Statistical arbitrage is not true arbitrage because it does not deliver a guaranteed profit — in fact many statistical arbitrageurs have made large losses. The term is often shortened to statarb. Although statistical arbitrage is often described as being synonymous with pair trading, it is probably more accurate to say that the terms overlap. Only probably, because it is not possible to lay down an absolute rule when usage varies as much as it does.
Statarb strategies are market neutral because long positions are matched against similar short positions. This does not mean that they are low risk, because they are, in effect, highly geared because to the low cost of the combined trades.
Statistical arbitrage is also sometimes described as a mean-reversion strategy, because of its reliance on the return (at least often enough to make a profit) to historical patterns.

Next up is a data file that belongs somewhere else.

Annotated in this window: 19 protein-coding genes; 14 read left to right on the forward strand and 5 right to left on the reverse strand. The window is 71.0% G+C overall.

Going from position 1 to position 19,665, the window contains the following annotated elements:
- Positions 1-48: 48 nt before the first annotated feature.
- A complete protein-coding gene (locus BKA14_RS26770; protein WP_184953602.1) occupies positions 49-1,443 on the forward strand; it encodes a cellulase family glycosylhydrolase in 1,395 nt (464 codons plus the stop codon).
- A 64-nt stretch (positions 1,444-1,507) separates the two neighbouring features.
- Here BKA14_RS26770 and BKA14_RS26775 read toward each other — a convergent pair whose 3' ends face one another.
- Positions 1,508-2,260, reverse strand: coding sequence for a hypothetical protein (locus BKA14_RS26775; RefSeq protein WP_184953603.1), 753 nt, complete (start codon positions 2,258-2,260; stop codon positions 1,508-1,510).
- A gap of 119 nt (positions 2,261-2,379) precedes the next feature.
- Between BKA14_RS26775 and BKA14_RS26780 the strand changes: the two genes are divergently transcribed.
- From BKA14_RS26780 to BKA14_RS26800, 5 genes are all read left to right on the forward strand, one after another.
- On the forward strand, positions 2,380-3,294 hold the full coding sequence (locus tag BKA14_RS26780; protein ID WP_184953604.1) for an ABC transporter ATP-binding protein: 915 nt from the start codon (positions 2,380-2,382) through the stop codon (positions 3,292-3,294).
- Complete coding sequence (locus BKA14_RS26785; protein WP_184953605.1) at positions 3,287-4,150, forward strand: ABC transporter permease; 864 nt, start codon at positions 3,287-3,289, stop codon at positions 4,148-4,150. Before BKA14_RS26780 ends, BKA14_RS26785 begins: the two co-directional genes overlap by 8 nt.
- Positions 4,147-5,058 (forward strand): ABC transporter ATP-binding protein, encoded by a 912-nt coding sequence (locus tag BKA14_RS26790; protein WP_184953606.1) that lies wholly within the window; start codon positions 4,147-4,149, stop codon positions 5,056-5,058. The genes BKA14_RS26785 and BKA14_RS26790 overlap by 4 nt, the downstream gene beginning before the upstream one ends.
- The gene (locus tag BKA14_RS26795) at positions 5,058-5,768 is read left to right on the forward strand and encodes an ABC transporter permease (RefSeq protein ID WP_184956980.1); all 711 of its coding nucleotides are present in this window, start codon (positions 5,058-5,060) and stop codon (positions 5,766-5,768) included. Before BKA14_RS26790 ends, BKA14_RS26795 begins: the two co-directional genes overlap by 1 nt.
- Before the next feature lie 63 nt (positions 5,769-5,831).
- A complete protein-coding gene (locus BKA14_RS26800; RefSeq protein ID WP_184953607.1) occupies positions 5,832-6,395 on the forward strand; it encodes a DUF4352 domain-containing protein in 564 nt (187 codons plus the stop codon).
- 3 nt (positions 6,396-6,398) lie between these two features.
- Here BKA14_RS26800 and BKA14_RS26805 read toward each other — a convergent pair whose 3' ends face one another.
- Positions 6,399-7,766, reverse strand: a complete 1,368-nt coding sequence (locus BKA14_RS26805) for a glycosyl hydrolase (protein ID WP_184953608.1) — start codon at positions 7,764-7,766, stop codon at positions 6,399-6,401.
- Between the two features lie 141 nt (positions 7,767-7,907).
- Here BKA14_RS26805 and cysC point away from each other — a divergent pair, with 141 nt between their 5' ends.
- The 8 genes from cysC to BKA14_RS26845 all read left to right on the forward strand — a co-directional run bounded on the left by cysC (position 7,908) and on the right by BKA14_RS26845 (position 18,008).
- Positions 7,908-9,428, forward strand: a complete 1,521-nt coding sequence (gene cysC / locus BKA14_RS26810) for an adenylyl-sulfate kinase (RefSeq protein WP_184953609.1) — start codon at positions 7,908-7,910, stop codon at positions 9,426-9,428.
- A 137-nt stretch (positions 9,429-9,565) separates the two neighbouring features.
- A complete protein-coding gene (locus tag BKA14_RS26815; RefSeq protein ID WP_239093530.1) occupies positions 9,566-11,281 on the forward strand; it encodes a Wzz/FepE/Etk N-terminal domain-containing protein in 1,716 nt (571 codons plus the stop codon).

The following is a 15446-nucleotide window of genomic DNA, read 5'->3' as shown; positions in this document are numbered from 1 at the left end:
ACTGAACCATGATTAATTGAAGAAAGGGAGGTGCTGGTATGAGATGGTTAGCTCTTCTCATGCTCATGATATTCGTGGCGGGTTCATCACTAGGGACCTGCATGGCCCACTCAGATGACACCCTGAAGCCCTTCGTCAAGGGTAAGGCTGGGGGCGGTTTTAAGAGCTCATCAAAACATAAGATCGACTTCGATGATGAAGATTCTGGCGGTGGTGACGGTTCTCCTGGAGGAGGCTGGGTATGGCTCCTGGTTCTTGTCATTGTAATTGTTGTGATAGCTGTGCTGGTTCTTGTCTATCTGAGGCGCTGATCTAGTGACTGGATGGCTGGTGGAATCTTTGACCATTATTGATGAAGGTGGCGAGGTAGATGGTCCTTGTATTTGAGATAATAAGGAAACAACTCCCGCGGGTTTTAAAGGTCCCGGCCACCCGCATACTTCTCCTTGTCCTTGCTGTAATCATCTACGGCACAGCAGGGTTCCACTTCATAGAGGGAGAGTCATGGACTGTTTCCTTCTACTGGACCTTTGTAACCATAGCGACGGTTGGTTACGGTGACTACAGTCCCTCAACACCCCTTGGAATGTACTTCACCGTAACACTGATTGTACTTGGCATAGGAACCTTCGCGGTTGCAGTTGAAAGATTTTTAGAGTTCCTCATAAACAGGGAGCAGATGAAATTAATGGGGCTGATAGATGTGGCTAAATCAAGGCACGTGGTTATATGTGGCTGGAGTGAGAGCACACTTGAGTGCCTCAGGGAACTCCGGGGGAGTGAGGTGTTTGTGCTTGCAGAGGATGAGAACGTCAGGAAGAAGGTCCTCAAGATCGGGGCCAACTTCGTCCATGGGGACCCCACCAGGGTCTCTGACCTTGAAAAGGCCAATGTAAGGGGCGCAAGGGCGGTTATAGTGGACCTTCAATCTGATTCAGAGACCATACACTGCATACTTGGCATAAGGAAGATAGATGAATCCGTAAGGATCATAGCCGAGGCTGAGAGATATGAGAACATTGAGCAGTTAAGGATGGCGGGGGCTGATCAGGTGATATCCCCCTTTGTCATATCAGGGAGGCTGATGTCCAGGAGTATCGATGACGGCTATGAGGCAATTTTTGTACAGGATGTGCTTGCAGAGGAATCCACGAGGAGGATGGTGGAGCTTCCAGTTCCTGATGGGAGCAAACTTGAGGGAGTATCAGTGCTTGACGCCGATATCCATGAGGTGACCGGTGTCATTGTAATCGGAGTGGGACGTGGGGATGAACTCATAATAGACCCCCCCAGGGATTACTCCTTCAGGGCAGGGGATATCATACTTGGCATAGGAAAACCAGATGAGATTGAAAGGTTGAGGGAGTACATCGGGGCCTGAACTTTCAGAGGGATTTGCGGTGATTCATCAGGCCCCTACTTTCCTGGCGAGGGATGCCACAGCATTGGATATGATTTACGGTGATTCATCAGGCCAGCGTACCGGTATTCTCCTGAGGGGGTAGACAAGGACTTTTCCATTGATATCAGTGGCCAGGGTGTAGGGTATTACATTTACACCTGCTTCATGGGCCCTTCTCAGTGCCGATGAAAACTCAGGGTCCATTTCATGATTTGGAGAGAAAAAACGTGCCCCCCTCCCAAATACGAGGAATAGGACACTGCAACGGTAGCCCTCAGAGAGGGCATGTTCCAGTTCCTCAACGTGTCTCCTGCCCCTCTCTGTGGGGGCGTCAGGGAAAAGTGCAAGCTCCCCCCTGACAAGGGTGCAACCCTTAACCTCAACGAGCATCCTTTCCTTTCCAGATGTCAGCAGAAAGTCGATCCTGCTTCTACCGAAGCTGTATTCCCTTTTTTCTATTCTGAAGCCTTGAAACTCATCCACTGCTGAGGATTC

There is a certain similarity to chartism, but statistical arbitrage is more sophisticated (it uses the methods of econometrics) and more credible. What they do share is a reliance on the existence of violations of weak form market efficiency.
Most violations of market efficiency, especially weak form efficiency, are likely to be small and transient. It is therefore unsurprising that statarb strategies tend to be short term and involve taking positions that are very sensitive to the movement in price of individual securities.
Any failure of efficient markets is interesting from the point of view of the theory of financial economics. A no statistical arbitrage assumption can be useful for deriving financial theory (just as the no arbitrage assumption is), and the techniques of statistical arbitrage are useful for empirical tests of weak form market efficiency.